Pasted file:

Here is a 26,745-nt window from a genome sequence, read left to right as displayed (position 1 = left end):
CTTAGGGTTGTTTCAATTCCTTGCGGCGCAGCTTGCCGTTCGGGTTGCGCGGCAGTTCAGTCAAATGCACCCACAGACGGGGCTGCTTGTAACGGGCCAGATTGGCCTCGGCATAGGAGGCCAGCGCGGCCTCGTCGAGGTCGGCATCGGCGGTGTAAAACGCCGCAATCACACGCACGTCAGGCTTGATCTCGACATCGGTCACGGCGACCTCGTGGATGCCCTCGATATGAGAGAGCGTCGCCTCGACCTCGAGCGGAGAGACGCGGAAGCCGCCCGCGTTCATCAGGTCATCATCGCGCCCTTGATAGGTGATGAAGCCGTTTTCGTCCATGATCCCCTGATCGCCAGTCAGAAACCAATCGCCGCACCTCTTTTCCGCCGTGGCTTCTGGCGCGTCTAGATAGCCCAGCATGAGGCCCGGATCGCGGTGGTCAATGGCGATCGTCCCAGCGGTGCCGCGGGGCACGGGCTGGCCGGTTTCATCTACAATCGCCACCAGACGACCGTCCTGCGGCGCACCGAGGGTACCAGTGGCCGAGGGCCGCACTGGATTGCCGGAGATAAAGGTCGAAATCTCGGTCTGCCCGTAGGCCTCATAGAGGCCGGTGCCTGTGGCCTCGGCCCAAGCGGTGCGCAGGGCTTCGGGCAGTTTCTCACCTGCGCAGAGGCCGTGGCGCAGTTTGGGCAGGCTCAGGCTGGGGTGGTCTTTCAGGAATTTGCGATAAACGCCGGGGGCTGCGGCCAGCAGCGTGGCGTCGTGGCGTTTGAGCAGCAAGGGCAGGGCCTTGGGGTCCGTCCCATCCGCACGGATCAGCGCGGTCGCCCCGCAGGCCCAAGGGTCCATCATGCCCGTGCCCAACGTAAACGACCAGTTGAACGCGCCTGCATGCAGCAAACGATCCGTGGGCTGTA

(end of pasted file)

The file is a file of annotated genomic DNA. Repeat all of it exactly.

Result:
Here is a 26,745-nt window from a genome sequence, read left to right as displayed (position 1 = left end):
CTTAGGGTTGTTTCAATTCCTTGCGGCGCAGCTTGCCGTTCGGGTTGCGCGGCAGTTCAGTCAAATGCACCCACAGACGGGGCTGCTTGTAACGGGCCAGATTGGCCTCGGCATAGGAGGCCAGCGCGGCCTCGTCGAGGTCGGCATCGGCGGTGTAAAACGCCGCAATCACACGCACGTCAGGCTTGATCTCGACATCGGTCACGGCGACCTCGTGGATGCCCTCGATATGAGAGAGCGTCGCCTCGACCTCGAGCGGAGAGACGCGGAAGCCGCCCGCGTTCATCAGGTCATCATCGCGCCCTTGATAGGTGATGAAGCCGTTTTCGTCCATGATCCCCTGATCGCCAGTCAGAAACCAATCGCCGCACCTCTTTTCCGCCGTGGCTTCTGGCGCGTCTAGATAGCCCAGCATGAGGCCCGGATCGCGGTGGTCAATGGCGATCGTCCCAGCGGTGCCGCGGGGCACGGGCTGGCCGGTTTCATCTACAATCGCCACCAGACGACCGTCCTGCGGCGCACCGAGGGTACCAGTGGCCGAGGGCCGCACTGGATTGCCGGAGATAAAGGTCGAAATCTCGGTCTGCCCGTAGGCCTCATAGAGGCCGGTGCCTGTGGCCTCGGCCCAAGCGGTGCGCAGGGCTTCGGGCAGTTTCTCACCTGCGCAGAGGCCGTGGCGCAGTTTGGGCAGGCTCAGGCTGGGGTGGTCTTTCAGGAATTTGCGATAAACGCCGGGGGCTGCGGCCAGCAGCGTGGCGTCGTGGCGTTTGAGCAGCAAGGGCAGGGCCTTGGGGTCCGTCCCATCCGCACGGATCAGCGCGGTCGCCCCGCAGGCCCAAGGGTCCATCATGCCCGTGCCCAACGTAAACGACCAGTTGAACGCGCCTGCATGCAGCAAACGATCCGTGGGCTGTA